I’m very excited to share my latest interview with Klaus Dalby (you can read my first interview with him) here). Described as Klaus “Scandinavian Martha Stewart” and her books and television show appearances made him famous. Klaus has been a constant source of inspiration for me and I always love to see what he comes up with next.
His newest book, Containers in the garden, full of creative ideas for small garden spaces. It’s one of the best I’ve seen in container gardening and is full of amazing displays of texture and color. If you’re pressed for garden space, you’ll definitely want to pick up a copy! I asked Klaus to tell me more about his book and some tips for growing in containers and planters.
You have written over 30 books and I am very excited about the last one Containers in the garden, the first to be published in English! In addition to incredible photos, it provides an honest, behind-the-scenes look at how you make your beautiful gardens and takes a lot of the guesswork out of the process. How about with so many topics already covered Containers in the garden appeared and how is it different from your other books?
Containers in the garden differs from some of my other books in that it focuses entirely on this particular type of gardening.
Whether you have a balcony, a small garden, or a garden on a larger scale, I find it an interesting way to garden because you can create something beautiful.
As you rightly point out, the book contains what you call behind-the-scenes photographs, because my aim was to convey the whole process to the reader. Making it not just a beautiful book, but a practical book that people can learn from.
When thinking about container gardening, many people usually think of using more than one type of plant in a container that will last for a season. Can you talk more about what you see as some of the benefits of not planting just one variety in each container and grouping them together?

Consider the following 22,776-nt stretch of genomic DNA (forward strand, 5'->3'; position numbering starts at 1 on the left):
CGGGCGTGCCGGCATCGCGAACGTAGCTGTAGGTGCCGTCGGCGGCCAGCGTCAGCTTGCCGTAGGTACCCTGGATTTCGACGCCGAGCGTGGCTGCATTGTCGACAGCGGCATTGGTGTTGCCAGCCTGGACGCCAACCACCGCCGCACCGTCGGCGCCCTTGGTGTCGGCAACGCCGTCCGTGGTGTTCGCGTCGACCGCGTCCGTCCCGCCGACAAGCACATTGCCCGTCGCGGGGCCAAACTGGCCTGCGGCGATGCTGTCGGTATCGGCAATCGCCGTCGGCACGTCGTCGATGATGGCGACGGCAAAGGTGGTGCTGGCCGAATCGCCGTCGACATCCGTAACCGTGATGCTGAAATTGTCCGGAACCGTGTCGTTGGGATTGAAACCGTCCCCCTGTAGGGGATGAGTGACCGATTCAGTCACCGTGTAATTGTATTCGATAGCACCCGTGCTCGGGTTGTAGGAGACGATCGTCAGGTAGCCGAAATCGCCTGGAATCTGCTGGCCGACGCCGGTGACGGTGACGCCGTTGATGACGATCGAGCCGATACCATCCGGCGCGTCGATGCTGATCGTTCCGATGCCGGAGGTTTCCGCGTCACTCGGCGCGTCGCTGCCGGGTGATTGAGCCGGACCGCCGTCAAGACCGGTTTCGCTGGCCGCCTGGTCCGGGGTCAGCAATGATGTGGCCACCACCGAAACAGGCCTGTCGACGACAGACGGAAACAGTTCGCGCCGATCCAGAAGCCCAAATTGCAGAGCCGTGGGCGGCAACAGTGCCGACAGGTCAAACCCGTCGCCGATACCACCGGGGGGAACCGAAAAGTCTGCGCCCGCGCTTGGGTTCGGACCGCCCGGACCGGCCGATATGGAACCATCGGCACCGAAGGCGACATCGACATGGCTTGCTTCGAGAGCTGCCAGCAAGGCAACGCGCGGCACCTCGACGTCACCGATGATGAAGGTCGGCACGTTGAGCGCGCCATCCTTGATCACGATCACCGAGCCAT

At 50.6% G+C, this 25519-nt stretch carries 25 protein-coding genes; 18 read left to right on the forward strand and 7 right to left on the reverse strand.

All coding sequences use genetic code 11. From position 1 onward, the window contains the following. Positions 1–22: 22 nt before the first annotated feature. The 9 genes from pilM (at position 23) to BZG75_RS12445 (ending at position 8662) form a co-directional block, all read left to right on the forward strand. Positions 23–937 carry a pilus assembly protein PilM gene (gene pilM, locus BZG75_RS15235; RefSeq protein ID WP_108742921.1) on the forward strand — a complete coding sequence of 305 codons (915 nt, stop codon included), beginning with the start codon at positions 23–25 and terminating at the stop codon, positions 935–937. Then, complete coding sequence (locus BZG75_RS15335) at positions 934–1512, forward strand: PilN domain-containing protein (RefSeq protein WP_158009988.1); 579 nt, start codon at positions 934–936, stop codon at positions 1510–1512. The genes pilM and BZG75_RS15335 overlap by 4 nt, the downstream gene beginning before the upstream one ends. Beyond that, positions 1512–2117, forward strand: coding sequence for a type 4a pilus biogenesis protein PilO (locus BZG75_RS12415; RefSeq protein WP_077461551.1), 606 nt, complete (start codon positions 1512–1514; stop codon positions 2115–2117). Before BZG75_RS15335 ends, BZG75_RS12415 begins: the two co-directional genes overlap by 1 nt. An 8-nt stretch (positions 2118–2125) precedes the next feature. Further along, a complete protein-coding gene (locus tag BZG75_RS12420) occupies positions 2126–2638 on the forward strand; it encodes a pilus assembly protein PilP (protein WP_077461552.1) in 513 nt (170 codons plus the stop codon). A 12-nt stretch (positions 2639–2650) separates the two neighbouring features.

One of the biggest advantages of growing just one variety per container is that I can always keep all of my displays looking their best. By this I mean that as soon as the plant starts to fade, I can replace it with a new one.
If I were to make a group of about 20 pots, I wouldn’t use the same number of different plants, maybe 3 of each plant, so I used 6 or 7 different types. Grouping in this way would be a form of repetition that I really like.
Another important thing is that I use a lot of leafy plants. I am very conscious of having some kind of plant take center stage. In the spring, all the daffodils and tulips are the focus, and in the summer, the perennials are the focus, to be replaced by lots of dahlias in late summer.
Around these “main actors” I place many plants with small flowers and, as already mentioned, many leafy plants.
I’d like to state the obvious, but container gardening allows you to move your containers around, so you can keep tweaking and improving your displays.
Can you share some tips on how you keep your containers looking their best for the longest time?
Adequate water is very important. I am often asked if there is an irrigation system in the garden, but we do not. Everything is watered by hand – we use a hose – and I’m told it doesn’t take long. It takes time, yes, but if you make sure to water each container thoroughly each time, most plants can tolerate a bit of drying out between each watering.
A very useful tip to keep your plants always looking their best is a permanent deadhead. Doing this has two great advantages – firstly, it keeps your plants looking tidy at all times, and secondly, it encourages the plants to produce new flowers. After the plant sets seed, it provides for the next generation, so to speak, and then stops flowering.
Your book takes us through the different stages of each season and shows readers how to create their own container displays all year long. You share such inventive and well-organized groups. Do you currently have a favorite?
It would probably be more accurate to say that they are my all-time favorites, among them are plants with lime-colored leaves and perennials to name a few. Aralia cordata ‘Sun King’—especially because it keeps its fresh color all season—and shrubs Physocarpus opulifolius ‘Dart’s Gold’ and Coroner of Philadelphus “Aureus”.
I wouldn’t be without Agastache ‘Golden Jubilee’, but also because of its lime-green leaves.
Most of your displays use stairs or benches to provide different heights for a stunning grand effect. If you don’t have those, or if you’re putting something together on a smaller scale, what are some other ways to create that impression?